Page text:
Lord Kirkham's £496m bid to take full control of DFS Furniture, the retail chain he founded in 1969, is understood to be on the brink of collapse.
The chairman of DFS is keeping quiet about what he will do next after two leading shareholders, M&G and Morley, refused to back the offer last week. Other investors are also known to have said privately that they will not accept Lord Kirkham's bid.
M&G and Morley own more than 14 per cent of DFS. Lord Kirkham has a 10 per cent stake, but he cannot vote and the deal can be blocked if 25 per cent of shareholders veto it at an extraordinary general meeting on 7 September. Shareholder groups Pirc and the National Association of Pension Funds are also encouraging their members not to back the deal.
An insider close to Lord Kirkham said: "Everyone is trying to decide what he will or won't do. It's a big poker game. He's only got a few options, though: he can walk, be voted down, up his offer or hold his ground."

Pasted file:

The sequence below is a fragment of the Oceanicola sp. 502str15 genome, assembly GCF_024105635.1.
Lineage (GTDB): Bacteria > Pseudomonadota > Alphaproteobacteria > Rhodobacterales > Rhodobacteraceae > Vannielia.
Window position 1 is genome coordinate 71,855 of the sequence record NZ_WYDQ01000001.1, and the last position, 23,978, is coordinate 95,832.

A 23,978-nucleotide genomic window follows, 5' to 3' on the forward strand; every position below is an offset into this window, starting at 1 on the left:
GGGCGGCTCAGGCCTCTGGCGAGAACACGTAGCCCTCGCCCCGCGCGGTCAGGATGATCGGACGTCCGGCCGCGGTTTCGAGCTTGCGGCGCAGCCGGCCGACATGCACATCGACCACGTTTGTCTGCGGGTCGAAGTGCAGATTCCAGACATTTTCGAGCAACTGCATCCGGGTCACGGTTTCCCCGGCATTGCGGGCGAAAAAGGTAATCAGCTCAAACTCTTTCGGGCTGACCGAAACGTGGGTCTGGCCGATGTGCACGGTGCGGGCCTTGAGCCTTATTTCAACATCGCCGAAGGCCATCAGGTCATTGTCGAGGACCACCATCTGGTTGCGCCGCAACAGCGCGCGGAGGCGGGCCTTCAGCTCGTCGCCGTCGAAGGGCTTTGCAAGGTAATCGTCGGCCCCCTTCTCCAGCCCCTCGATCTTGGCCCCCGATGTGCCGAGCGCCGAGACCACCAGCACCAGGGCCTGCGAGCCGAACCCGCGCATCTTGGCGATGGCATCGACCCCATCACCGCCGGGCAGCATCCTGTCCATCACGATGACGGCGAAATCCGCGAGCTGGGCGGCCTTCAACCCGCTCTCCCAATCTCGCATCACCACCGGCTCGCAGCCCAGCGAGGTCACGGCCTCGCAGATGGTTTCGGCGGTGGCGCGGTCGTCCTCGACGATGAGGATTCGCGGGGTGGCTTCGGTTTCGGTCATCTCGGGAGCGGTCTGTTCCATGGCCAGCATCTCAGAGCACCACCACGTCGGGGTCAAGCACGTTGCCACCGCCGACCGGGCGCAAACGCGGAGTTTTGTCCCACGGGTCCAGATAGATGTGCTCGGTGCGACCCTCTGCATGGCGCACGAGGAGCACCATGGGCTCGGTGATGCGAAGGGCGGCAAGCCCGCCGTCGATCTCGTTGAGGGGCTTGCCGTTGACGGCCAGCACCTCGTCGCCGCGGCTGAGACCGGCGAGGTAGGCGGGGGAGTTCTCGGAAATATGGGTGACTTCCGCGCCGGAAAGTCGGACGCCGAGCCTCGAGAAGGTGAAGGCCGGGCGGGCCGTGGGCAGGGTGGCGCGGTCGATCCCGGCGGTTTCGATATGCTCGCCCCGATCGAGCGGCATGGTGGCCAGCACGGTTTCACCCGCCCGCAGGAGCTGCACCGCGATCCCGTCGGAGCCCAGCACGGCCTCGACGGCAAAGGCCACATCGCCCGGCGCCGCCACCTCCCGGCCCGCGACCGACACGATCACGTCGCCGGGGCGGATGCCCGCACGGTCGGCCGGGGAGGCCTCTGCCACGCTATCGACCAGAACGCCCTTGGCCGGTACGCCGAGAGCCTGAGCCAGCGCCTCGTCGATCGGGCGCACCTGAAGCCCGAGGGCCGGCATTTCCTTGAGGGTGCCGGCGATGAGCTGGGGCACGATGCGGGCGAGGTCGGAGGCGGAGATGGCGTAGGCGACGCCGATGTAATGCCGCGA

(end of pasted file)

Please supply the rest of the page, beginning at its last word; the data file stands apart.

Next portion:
Speculation had been mounting that he might increase the offer or allow investors to keep the 17p final dividend.
But City sources believe the bid is unlikely to succeed regardless. Said one: "There's a lot of talk surrounding the deal. It's a pretty fair offer - it's not great, but it's not rubbish. But investors have seen too many retail companies go at a cheap price."
A number of retailers have been taken private but a backlash appears to be under way, with Marks & Spencer and WH Smith both seeing off suitors in recent weeks.
Other concerns include a 10 per cent pay rise awarded to Lord Kirkham and backdated to 1 December 2003, despite DFS warning that profits would fall almost 10 per cent in the face of stiff competition. Doubts have also been cast over the independence of the non-executive directors who are recommending the bid.
Said the City source: "There's a right way and a wrong way to run a deal and this is definitely the latter. I don't see Kirkham succeeding."Reuse content